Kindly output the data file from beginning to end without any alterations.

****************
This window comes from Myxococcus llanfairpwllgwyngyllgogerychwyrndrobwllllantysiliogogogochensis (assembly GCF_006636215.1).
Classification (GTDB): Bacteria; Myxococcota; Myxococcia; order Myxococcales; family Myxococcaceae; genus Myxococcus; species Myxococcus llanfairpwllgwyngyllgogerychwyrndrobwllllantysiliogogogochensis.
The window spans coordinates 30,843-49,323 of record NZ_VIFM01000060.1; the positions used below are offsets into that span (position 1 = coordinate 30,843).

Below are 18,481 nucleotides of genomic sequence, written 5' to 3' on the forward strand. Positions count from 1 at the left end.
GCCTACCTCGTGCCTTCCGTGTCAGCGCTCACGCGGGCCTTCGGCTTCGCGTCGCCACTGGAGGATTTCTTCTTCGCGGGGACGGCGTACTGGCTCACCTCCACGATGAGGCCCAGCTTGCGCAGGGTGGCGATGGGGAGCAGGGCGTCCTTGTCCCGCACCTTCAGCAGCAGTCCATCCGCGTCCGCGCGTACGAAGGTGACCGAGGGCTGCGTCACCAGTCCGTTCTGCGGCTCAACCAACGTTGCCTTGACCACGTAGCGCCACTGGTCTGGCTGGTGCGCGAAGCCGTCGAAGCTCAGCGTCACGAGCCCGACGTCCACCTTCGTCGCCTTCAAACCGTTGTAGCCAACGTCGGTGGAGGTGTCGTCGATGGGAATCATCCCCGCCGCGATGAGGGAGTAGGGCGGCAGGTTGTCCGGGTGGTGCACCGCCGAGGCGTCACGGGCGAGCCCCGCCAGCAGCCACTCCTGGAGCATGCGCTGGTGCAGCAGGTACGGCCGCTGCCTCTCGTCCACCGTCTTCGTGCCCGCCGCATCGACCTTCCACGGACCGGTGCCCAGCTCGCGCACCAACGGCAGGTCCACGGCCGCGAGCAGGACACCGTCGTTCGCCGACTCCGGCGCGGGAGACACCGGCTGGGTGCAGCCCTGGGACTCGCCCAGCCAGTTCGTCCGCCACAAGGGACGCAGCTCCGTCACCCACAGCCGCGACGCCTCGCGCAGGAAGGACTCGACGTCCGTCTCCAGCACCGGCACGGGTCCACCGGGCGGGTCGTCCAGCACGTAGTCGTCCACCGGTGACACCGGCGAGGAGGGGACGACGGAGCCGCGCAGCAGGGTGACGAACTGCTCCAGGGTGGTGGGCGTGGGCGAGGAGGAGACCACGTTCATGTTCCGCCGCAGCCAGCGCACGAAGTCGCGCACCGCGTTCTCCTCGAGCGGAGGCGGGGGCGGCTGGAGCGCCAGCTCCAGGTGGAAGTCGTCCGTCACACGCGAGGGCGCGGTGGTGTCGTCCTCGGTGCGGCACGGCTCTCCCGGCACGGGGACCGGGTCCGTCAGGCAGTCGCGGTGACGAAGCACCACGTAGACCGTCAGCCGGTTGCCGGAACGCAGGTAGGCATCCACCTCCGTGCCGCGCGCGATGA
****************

This window comes from Myxococcus llanfairpwllgwyngyllgogerychwyrndrobwllllantysiliogogogochensis (assembly GCF_006636215.1).
Classification (GTDB): Bacteria; Myxococcota; Myxococcia; order Myxococcales; family Myxococcaceae; genus Myxococcus; species Myxococcus llanfairpwllgwyngyllgogerychwyrndrobwllllantysiliogogogochensis.
The window spans coordinates 30,843-49,323 of record NZ_VIFM01000060.1; the positions used below are offsets into that span (position 1 = coordinate 30,843).

Below are 18,481 nucleotides of genomic sequence, written 5' to 3' on the forward strand. Positions count from 1 at the left end.
GCCTACCTCGTGCCTTCCGTGTCAGCGCTCACGCGGGCCTTCGGCTTCGCGTCGCCACTGGAGGATTTCTTCTTCGCGGGGACGGCGTACTGGCTCACCTCCACGATGAGGCCCAGCTTGCGCAGGGTGGCGATGGGGAGCAGGGCGTCCTTGTCCCGCACCTTCAGCAGCAGTCCATCCGCGTCCGCGCGTACGAAGGTGACCGAGGGCTGCGTCACCAGTCCGTTCTGCGGCTCAACCAACGTTGCCTTGACCACGTAGCGCCACTGGTCTGGCTGGTGCGCGAAGCCGTCGAAGCTCAGCGTCACGAGCCCGACGTCCACCTTCGTCGCCTTCAAACCGTTGTAGCCAACGTCGGTGGAGGTGTCGTCGATGGGAATCATCCCCGCCGCGATGAGGGAGTAGGGCGGCAGGTTGTCCGGGTGGTGCACCGCCGAGGCGTCACGGGCGAGCCCCGCCAGCAGCCACTCCTGGAGCATGCGCTGGTGCAGCAGGTACGGCCGCTGCCTCTCGTCCACCGTCTTCGTGCCCGCCGCATCGACCTTCCACGGACCGGTGCCCAGCTCGCGCACCAACGGCAGGTCCACGGCCGCGAGCAGGACACCGTCGTTCGCCGACTCCGGCGCGGGAGACACCGGCTGGGTGCAGCCCTGGGACTCGCCCAGCCAGTTCGTCCGCCACAAGGGACGCAGCTCCGTCACCCACAGCCGCGACGCCTCGCGCAGGAAGGACTCGACGTCCGTCTCCAGCACCGGCACGGGTCCACCGGGCGGGTCGTCCAGCACGTAGTCGTCCACCGGTGACACCGGCGAGGAGGGGACGACGGAGCCGCGCAGCAGGGTGACGAACTGCTCCAGGGTGGTGGGCGTGGGCGAGGAGGAGACCACGTTCATGTTCCGCCGCAGCCAGCGCACGAAGTCGCGCACCGCGTTCTCCTCGAGCGGAGGCGGGGGCGGCTGGAGCGCCAGCTCCAGGTGGAAGTCGTCCGTCACACGCGAGGGCGCGGTGGTGTCGTCCTCGGTGCGGCACGGCTCTCCCGGCACGGGGACCGGGTCCGTCAGGCAGTCGCGGTGACGAAGCACCACGTAGACCGTCAGCCGGTTGCCGGAACGCAGGTAGGCATCCACCTCCGTGCCGCGCGCGATGA